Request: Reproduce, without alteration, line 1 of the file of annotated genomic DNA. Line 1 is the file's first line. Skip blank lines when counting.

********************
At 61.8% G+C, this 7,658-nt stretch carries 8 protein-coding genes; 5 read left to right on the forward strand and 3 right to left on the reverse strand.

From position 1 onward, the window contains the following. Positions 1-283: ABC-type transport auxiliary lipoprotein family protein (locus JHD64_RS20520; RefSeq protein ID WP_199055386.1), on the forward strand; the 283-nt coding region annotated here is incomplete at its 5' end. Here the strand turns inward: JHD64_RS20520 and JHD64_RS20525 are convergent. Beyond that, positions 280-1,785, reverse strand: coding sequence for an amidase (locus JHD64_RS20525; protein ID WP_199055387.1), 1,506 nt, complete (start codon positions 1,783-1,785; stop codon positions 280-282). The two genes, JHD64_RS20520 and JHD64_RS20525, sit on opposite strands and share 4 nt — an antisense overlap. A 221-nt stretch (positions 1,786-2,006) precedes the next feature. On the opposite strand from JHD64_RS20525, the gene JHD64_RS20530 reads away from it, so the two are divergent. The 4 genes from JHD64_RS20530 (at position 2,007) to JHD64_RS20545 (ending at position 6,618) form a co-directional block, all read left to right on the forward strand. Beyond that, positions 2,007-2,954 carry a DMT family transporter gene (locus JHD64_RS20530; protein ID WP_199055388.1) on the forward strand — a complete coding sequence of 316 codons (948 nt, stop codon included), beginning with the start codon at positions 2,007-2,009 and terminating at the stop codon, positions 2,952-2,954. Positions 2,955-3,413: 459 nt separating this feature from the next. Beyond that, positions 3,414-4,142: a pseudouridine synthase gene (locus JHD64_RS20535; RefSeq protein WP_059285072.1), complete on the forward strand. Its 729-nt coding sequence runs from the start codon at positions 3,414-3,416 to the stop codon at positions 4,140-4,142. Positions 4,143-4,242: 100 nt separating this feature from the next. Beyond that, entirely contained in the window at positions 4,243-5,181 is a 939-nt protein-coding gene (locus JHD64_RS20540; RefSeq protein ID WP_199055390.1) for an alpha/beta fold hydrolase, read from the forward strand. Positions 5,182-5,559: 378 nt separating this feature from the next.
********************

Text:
At 61.8% G+C, this 7,658-nt stretch carries 8 protein-coding genes; 5 read left to right on the forward strand and 3 right to left on the reverse strand.